There are plenty of other welcome Jim Jarmusch hallmarks and old friends to be found in Paterson. Method Man - not the only former member of The Wu-Tang Clan to appear in his films - is happened upon one night by Paterson and (mainly) Marvin, a would-be rapper working on his flow in a humble laudromat. There is the charmingly, almost innocent admiration for the artists esteemed by the director. Paterson and a girl he encounters, herself a budding poet, share an appreciation of Emily Dickson. “Huh, what do you know,” she smiles, “a bus driver who likes Emily Dickinson.”  As in Only Lovers Left Alive, we're made to see beloved tomes:  Lunch Poems, by Frank O'Hara; Williams' Paterson (in two languages, no less); Infinite Jest and Kill Your Darlings.  Apparently a man after his creator's heart, Paterson is decidedly low-tech (even more so than the analog-loving vampire, Adam, in "Only Lovers").  And there's Iggy again.  Fresh off his Stooges documentary Gimme Danger, Jarmusch again briefly puts the spotlight on the shirtless one.  When the bartender, Doc (Barry Shabaka Henley), asks the bus driver if an article about Paterson teenagers voting Iggy Pop the sexiest man qualifies him for the bar's municipal wall of fame, how do you think the Paterson answers?  Doc just happens to produce this newsletter clipping from 1970....

Like Woody Allen, Jim Jarmusch tends to create worlds of his own on screen.  As is too often the case with Allen, Jarmusch's characters sometimes jar in their contrivance, their inability to sound authentic when dropped into a real setting.  This can be a perverse strength or a thudding weakness.  In Paterson, within the quiet confines of its main character's bus, both we and the bemused driver are privy to conversations far more didactic than natural, catching us up on some local history:  two boys talk about local legend Rubin "Hurricane" Carter, the boxer wrongfully jailed for 20 years; two slightly older students later educate us about the Italian anarchist Giuseppe Ciancabilla, who settled in Paterson in 1898.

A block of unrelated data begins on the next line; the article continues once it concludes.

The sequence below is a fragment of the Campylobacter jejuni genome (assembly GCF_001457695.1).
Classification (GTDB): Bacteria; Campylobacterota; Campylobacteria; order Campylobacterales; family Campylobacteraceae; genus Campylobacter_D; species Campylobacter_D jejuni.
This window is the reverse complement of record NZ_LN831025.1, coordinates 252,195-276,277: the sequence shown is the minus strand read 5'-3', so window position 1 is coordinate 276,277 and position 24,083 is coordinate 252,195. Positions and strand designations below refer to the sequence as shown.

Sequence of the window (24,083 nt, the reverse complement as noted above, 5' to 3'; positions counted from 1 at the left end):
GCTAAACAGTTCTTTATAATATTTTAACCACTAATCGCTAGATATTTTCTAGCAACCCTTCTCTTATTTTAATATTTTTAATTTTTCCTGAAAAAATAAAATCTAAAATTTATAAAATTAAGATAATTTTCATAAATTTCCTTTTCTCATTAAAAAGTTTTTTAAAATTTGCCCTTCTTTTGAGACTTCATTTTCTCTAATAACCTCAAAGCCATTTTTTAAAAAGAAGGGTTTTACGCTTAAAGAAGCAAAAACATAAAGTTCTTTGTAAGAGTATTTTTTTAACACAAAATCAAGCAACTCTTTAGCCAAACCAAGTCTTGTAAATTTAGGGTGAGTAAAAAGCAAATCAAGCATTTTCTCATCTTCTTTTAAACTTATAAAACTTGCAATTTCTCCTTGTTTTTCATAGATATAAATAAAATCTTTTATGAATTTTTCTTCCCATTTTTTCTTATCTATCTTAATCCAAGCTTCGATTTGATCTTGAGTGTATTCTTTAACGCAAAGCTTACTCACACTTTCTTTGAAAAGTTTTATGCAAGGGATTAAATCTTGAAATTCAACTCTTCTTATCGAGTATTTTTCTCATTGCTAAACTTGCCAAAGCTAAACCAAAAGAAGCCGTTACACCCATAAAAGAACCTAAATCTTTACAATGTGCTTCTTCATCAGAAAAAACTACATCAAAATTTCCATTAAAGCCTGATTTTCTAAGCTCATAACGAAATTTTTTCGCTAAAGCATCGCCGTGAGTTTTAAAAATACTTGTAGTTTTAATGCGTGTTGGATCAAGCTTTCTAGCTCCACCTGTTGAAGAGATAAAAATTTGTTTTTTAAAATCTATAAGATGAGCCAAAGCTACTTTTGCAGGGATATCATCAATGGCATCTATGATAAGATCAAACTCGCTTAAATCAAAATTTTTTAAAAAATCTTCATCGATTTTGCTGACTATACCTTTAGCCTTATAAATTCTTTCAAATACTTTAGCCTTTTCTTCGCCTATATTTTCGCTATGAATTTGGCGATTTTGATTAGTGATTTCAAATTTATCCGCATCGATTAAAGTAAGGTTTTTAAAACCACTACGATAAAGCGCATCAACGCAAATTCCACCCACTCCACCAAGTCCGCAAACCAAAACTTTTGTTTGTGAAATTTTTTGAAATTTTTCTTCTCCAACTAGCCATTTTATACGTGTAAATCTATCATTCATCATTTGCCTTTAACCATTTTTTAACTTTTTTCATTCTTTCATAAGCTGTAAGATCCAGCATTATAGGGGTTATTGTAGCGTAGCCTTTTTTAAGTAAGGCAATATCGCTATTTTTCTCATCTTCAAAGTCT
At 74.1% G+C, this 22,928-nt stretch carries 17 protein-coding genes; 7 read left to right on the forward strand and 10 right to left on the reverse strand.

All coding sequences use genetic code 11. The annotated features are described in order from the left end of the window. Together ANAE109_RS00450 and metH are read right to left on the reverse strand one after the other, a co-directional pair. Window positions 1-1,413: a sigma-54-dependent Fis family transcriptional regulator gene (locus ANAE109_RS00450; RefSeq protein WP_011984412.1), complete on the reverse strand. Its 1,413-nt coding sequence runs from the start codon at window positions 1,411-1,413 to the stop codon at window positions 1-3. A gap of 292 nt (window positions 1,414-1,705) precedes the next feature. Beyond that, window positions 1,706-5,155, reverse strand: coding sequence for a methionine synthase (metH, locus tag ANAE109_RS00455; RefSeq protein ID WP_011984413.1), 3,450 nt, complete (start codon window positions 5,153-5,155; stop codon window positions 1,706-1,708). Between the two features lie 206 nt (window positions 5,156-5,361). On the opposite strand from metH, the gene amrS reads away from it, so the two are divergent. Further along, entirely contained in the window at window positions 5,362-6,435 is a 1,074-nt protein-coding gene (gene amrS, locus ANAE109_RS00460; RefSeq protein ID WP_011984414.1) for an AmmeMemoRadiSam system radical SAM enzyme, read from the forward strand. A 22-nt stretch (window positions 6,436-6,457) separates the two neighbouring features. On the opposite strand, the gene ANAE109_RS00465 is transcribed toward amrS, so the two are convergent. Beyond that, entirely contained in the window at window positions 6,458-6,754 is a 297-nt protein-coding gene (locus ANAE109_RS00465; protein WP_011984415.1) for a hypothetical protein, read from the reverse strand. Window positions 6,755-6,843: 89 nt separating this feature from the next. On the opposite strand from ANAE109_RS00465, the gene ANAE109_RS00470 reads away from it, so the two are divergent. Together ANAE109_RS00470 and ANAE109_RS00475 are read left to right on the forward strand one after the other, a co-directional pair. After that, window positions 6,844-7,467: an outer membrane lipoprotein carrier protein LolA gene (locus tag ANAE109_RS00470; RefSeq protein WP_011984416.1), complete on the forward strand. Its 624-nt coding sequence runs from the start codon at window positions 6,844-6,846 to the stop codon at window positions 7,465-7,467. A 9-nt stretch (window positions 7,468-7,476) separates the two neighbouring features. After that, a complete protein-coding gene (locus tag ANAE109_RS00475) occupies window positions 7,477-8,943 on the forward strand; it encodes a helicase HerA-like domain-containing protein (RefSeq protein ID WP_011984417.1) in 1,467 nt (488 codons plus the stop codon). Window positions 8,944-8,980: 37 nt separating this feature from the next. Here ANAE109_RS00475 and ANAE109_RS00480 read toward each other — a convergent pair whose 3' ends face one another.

Much as their musical knowledge runs deep (Jarmusch's also spreads wide), both writers and directors sometimes present art as in an undergraduate survey course.  There's hardly time in Paterson for the recitation of the poetic work that shares its name, but the Williams poem we do hear is one of his most commonly bruited, "This is Just to Say."  Similarly, as Eve in Only Lovers Left Alive muses on her old vampire friend Kit Marlowe being the actual author of the plays and poems we attribute to Shakespeare, she recites what is arguably the most careworn of the Bard's 154 sonnets, good old number 116, "Let me not to the marriage of true minds...."  So Woody Allen trots out E.E. Cummings' "Somewhere I Have Never Travelled Gladly Beyond" in Hannah and Her Sisters to help usher Michael Caine and Barbara Hershey into bed.  

  What keeps the films of Jim Jarmusch more vital than those of Woody Allen these days (which is perhaps to damn him with faint praise) is that the worlds he casts upon the screen are much richer, varied places than his fellow New Yorker.  Beyond the facile mantle of coolness which is too blindly applied to his work, Jarmusch's curiosity and mix of discrimination and diversity, his very individual brand of erudition and hero worship both celebrate and add to the best of our culture.  There's not a great deal realistic about the gentle, artistic household of Paterson and Laura, but it's a lovely and even inspiring vision.